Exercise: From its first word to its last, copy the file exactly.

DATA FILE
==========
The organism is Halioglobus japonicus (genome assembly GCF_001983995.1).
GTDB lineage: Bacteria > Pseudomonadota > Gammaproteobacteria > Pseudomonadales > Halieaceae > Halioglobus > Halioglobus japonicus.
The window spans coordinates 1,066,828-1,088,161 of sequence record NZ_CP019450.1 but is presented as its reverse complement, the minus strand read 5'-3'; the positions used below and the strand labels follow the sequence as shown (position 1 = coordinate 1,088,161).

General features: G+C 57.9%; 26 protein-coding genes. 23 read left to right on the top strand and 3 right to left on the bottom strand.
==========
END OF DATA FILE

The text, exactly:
The organism is Halioglobus japonicus (genome assembly GCF_001983995.1).
GTDB lineage: Bacteria > Pseudomonadota > Gammaproteobacteria > Pseudomonadales > Halieaceae > Halioglobus > Halioglobus japonicus.
The window spans coordinates 1,066,828-1,088,161 of sequence record NZ_CP019450.1 but is presented as its reverse complement, the minus strand read 5'-3'; the positions used below and the strand labels follow the sequence as shown (position 1 = coordinate 1,088,161).

General features: G+C 57.9%; 26 protein-coding genes. 23 read left to right on the top strand and 3 right to left on the bottom strand.